Citable No. 43: TTAB Interlocutory Ruling on Protective Order and Expert Witness Issues
Interlocutory rulings of the TTAB are difficult to find and are rarely deemed citable. However, the Board's 43rd citable decision of the year is a citable interlocutory decision, involving protective order and expert witness issues. Georgia-Pacific Corp. v. Solo Cup Co., 80 USPQ2d 1950 (TTAB 2006).
Modification of the Standard Protective Order: Opposers Georgia-Pacific and Fort James sought modification of the Board's standard protective order to permit access by certain of their in-house counsel to information designated "trade secret/commercially sensitive" by Applicant Solo Cup. Under the terms of the protective order, only outside counsel may have access to that category of information.
Interlocutory Attorney Frances S. Wolfson followed the CAFC's analysis in U.S. Steel Corp. v. United States, 730 F.2d 1465 (Fed. Cir. 1984), which considers whether a particular in-house counsel is "involved in its employer-litigant's 'competitive decisionmaking.'" She wrote:
"In U.S. Steel Corp., the court defined 'competitive decisionmaking' as 'shorthand for a counsel's activities, association, and relationship with a client that are such as to involve counsel's advice and participation in any or all of the client's decisions (pricing, product design, etc.) made in light of similar or corresponding information about a competitor.'"
Here, the record provided "little insight" as to the role, if any, that Georgia-Pacific's in-house counsel play in competitive decisionmaking activities. Opposers provided assurances that trade secret/commercially sensitive information would be safeguarded and segregated from their business representatives. But the Board was "unable to conclude that opposers' in-house counsel are not involved in the competitive decisionmaking process at their employers." Accordingly, it denied the motion.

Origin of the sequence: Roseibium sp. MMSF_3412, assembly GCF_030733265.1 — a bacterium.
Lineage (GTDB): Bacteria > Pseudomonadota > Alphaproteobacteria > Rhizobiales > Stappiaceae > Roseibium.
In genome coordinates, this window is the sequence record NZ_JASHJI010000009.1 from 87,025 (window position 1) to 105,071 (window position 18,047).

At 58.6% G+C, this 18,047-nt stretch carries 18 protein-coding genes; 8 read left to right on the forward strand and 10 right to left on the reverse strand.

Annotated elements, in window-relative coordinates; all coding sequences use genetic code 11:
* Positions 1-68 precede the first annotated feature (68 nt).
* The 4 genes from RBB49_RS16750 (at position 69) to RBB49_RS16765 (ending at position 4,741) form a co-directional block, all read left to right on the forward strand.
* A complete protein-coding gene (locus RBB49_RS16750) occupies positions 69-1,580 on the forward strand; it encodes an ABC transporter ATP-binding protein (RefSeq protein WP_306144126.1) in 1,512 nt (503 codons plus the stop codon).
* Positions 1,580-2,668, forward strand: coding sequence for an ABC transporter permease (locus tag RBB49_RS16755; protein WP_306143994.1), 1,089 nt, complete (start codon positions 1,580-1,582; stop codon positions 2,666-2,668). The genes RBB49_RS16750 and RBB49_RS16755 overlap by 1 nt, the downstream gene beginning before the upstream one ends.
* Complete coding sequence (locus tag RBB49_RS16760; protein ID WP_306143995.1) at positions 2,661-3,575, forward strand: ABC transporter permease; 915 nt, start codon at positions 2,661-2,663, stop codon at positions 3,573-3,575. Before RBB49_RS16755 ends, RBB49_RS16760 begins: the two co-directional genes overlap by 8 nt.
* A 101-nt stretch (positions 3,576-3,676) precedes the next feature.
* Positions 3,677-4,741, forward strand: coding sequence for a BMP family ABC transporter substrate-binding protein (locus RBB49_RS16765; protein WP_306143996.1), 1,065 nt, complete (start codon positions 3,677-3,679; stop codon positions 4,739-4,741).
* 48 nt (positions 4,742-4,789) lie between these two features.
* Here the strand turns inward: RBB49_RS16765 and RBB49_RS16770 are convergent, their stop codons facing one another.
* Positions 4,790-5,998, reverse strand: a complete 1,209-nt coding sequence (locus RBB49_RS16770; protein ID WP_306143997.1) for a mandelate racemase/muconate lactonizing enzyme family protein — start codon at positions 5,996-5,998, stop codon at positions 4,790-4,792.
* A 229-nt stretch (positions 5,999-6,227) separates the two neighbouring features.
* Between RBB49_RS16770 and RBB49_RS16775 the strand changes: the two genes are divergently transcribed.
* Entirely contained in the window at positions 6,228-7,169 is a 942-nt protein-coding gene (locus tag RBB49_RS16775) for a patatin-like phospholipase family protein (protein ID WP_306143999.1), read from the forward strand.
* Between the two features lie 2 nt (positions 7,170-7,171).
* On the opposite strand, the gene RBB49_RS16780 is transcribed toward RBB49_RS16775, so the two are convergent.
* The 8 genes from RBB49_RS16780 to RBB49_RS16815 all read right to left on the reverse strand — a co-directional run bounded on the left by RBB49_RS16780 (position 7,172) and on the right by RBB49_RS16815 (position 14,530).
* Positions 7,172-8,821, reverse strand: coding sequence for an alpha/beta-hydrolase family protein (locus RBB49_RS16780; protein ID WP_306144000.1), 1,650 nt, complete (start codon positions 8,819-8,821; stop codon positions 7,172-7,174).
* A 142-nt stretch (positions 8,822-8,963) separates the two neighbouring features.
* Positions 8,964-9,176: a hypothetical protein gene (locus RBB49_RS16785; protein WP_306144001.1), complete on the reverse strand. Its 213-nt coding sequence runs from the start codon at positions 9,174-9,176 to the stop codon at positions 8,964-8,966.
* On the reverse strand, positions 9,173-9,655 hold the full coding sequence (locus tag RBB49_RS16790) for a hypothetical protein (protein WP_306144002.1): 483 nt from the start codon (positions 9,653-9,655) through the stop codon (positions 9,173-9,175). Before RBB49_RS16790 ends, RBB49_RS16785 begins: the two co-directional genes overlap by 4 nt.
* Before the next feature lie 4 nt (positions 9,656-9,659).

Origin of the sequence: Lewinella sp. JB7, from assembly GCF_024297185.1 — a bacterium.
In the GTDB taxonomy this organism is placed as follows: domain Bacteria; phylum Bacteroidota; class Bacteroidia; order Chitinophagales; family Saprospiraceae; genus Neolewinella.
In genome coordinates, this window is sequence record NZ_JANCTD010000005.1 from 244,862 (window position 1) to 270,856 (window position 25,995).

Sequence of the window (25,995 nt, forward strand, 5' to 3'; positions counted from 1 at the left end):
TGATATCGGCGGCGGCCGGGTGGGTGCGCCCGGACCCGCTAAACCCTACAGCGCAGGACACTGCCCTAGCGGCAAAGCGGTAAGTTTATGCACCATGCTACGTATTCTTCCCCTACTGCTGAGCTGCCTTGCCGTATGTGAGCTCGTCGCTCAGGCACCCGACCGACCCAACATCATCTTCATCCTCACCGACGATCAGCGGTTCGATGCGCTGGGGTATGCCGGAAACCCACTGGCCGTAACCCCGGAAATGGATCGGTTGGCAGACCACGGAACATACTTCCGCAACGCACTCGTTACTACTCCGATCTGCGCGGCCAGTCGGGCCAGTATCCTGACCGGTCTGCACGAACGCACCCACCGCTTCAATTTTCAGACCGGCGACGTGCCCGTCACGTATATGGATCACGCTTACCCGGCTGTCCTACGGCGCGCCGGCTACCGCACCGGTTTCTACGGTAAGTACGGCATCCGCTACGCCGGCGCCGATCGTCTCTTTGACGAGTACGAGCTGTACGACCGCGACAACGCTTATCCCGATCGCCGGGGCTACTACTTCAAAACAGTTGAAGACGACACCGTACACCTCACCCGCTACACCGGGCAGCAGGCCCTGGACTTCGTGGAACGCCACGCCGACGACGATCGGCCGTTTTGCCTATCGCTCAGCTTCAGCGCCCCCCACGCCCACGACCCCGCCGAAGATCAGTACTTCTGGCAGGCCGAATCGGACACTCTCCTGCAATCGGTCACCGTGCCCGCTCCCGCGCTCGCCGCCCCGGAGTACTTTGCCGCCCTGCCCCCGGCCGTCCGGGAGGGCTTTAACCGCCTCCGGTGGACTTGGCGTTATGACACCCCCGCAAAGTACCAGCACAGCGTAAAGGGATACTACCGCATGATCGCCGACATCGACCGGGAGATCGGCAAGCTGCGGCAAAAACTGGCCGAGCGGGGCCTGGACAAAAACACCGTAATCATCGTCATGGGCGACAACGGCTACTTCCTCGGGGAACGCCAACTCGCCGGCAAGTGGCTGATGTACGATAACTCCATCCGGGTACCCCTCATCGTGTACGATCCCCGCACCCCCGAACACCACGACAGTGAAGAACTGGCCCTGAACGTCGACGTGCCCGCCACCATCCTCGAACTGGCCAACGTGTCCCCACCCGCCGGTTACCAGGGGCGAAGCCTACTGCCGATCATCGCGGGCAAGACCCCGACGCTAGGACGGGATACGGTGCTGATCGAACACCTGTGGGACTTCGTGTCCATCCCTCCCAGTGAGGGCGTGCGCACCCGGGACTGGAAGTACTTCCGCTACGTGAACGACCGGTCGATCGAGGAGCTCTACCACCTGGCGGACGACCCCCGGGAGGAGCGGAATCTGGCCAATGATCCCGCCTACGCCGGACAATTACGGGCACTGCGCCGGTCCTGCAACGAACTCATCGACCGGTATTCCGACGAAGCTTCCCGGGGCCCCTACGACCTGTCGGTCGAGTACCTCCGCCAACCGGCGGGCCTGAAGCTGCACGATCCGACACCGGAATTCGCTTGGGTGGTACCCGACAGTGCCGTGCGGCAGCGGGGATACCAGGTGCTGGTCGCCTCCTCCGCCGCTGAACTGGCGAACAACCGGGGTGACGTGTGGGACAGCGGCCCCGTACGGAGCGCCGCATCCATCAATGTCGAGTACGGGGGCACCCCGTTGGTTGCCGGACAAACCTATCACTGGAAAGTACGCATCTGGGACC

Access to Expert Witness Report and Discovery Testimony: Opposers sought an order re-designating as non-confidential the expert report and discovery deposition transcript of Applicant's expert, Dr. Singh. Those documents were designated confidential or highly confidential, and as a consequence Opposers' in-house technical experts were restricted from reviewing them.
Without describing the information contained in the documents, the Board decided that some portions were over-designated (e.g., portions dealing with his credentials, his involvement as an expert in other matters, and how he came to be a witness in this proceeding). However, other portions remained as designated.
The Board recognized that this ruling left Opposers with "a difficult choice: either retain an outside expert at this time, not knowing whether applicant intends to use any of the Singh report or take Dr. Singh's testimony to introduce the report during its case in chief, or wait until applicant's testimony period closes to see if testimony is taken from Dr. Singh in regard to his report. In the latter case, opposers will have little time to retain an outside expert to assist it with its rebuttal testimony."
Taking pity on Opposers, the Board ruled that if applicant decides to introduce any portion of Dr. Singh's report or to take his testimonial deposition, Opposers' in-house expert should have access to the report and the discovery deposition. Therefore, "to allow opposers a fair opportunity to prepare for cross-examination and rebuttal," the Board made the following order:
"applicant shall provide advance notice to opposer (no later than two weeks before the opening of applicant's testimony period) of any plans to take Dr. Singh's testimonial deposition to introduce the Singh report into evidence during applicant's testimony period. ** If ... such notice is provided, then upon notice, opposers' in-house technical experts may access the Singh report and Dr. Singh's discovery deposition transcript, to help prepare counsel for cross-examination of Dr. Singh."
The Board went on to order that, two weeks prior to the opening of Opposers' rebuttal testimony period, Opposers must disclose the identify of any expert they intend to call, and applicant shall have an opportunity to take discovery of that expert.
TTABlog comment: Under the proposed TTAB Rule changes, the Board's standard protective order would be imposed at the commencement of each proceeding. Disclosure of experts would be required midway through the discovery period. [Currently there is no provision for mandatory disclosure of expert witnesses]. The several IP organizations that recently met with the PTO regarding the proposed Rule changes (TTABlogged here) recommended that the Board adopt a more flexible approach, "perhaps even setting a period for expert disclosures and discovery -- after fact discovery has closed and before the plaintiff's testimony period opens."
Text Copyrigth John L. Welch 2006.